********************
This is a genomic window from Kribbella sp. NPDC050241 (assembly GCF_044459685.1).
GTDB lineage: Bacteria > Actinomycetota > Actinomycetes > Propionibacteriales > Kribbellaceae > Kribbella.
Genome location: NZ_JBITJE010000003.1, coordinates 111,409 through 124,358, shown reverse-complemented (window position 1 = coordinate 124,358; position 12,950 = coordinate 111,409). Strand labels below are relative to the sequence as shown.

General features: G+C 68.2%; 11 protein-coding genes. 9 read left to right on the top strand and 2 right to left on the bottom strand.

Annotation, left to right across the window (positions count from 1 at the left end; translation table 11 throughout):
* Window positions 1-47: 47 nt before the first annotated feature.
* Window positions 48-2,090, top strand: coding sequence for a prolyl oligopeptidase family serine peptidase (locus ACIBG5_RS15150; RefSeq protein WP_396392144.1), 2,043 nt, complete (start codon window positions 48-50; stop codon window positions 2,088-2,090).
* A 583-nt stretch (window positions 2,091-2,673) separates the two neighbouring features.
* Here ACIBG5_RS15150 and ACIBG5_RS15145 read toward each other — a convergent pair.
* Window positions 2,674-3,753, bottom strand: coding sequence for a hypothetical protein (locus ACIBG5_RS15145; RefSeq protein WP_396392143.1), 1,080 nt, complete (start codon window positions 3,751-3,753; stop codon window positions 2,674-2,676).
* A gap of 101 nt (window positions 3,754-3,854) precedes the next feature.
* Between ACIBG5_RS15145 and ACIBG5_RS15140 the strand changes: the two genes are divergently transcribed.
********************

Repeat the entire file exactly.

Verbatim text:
This is a genomic window from Kribbella sp. NPDC050241 (assembly GCF_044459685.1).
GTDB lineage: Bacteria > Actinomycetota > Actinomycetes > Propionibacteriales > Kribbellaceae > Kribbella.
Genome location: NZ_JBITJE010000003.1, coordinates 111,409 through 124,358, shown reverse-complemented (window position 1 = coordinate 124,358; position 12,950 = coordinate 111,409). Strand labels below are relative to the sequence as shown.

General features: G+C 68.2%; 11 protein-coding genes. 9 read left to right on the top strand and 2 right to left on the bottom strand.

Annotation, left to right across the window (positions count from 1 at the left end; translation table 11 throughout):
* Window positions 1-47: 47 nt before the first annotated feature.
* Window positions 48-2,090, top strand: coding sequence for a prolyl oligopeptidase family serine peptidase (locus ACIBG5_RS15150; RefSeq protein WP_396392144.1), 2,043 nt, complete (start codon window positions 48-50; stop codon window positions 2,088-2,090).
* A 583-nt stretch (window positions 2,091-2,673) separates the two neighbouring features.
* Here ACIBG5_RS15150 and ACIBG5_RS15145 read toward each other — a convergent pair.
* Window positions 2,674-3,753, bottom strand: coding sequence for a hypothetical protein (locus ACIBG5_RS15145; RefSeq protein WP_396392143.1), 1,080 nt, complete (start codon window positions 3,751-3,753; stop codon window positions 2,674-2,676).
* A gap of 101 nt (window positions 3,754-3,854) precedes the next feature.
* Between ACIBG5_RS15145 and ACIBG5_RS15140 the strand changes: the two genes are divergently transcribed.